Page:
Jenny Harris, of Balclutha, asks :-
My lemon tree grows leaves and lemons but it also grows thorn type leaves on some of its branches. Is this normal?
Vincent Bus, a horticultural scientist at Plant and Food Research, responded.
Citrus, and in particular lemon trees are known to produce 'canopy sprouts' that grow out at 90 degrees from the stem and main branches. As well as being a nuisance, these thin branches, often showing many thorns, should be pruned off right at the base because they cause damage to the fruit, which in turn become entry points for diseases.
As is common with most garden and orchard trees, citrus trees are composite trees consisting of a scion cultivar grafted onto a rootstock, for example, sour orange. If below the graft union low to ground, the thorny branches may also be shoots sprouting from the rootstock, some of which have a very thorny growth habit since they are selected for their ability to control tree vigour and/or resistance to pests and diseases rather than their fruit quality. The shoots growing from these rootstocks should be removed, too.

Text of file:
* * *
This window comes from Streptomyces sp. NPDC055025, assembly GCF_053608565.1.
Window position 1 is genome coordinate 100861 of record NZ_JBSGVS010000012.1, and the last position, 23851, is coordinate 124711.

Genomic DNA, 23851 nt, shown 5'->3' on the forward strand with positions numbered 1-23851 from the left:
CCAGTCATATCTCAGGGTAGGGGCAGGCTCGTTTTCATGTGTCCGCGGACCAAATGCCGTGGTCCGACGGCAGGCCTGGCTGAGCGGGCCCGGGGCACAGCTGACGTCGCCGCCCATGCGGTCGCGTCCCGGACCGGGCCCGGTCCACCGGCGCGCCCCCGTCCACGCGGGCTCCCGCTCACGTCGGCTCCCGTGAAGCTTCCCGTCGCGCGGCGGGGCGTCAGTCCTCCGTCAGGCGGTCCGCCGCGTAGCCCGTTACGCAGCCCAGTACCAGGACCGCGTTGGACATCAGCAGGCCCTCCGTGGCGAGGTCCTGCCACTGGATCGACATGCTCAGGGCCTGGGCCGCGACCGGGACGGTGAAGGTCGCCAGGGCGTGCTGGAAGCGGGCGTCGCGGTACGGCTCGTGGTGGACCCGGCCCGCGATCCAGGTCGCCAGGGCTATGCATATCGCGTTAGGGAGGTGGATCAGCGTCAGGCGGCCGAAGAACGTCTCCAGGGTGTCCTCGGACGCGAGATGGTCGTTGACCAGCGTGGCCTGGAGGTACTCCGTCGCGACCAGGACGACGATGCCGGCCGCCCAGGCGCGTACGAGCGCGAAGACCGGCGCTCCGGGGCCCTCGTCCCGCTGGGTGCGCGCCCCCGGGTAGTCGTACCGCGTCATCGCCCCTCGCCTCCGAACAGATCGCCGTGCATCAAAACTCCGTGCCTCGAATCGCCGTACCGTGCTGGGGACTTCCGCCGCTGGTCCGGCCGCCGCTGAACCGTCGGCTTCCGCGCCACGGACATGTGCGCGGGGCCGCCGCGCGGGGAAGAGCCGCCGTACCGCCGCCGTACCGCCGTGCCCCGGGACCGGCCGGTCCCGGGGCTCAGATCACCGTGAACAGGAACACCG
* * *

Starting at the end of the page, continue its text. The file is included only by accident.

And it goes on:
Thorn-type leaves on the branches of the tree may also suggest that the tree is growing under sub-optimal conditions and may have health problems, particularly if this is associated with yellowing of the leaf margins. If there are only a few thorns, the problem may not be of concern, but more extensive symptoms would need to be addressed. The cause of the problem may well be underground, e.g. overwatering or diseases in the soil affecting the functioning of the roots.
Therefore, to prevent health problems, the trees should be planted in a fertile well-draining soil that is just kept moist rather than wet, and receive plenty of light. Yellow leaves may also be an indication of the tree receiving insufficient fertilisation.
The 'Meyer' lemon commonly grown in New Zealand usually does not have large thorns, but occasionally may do. It is also known as being one of the most cold-tolerant lemons, hence will grow in most parts of the country.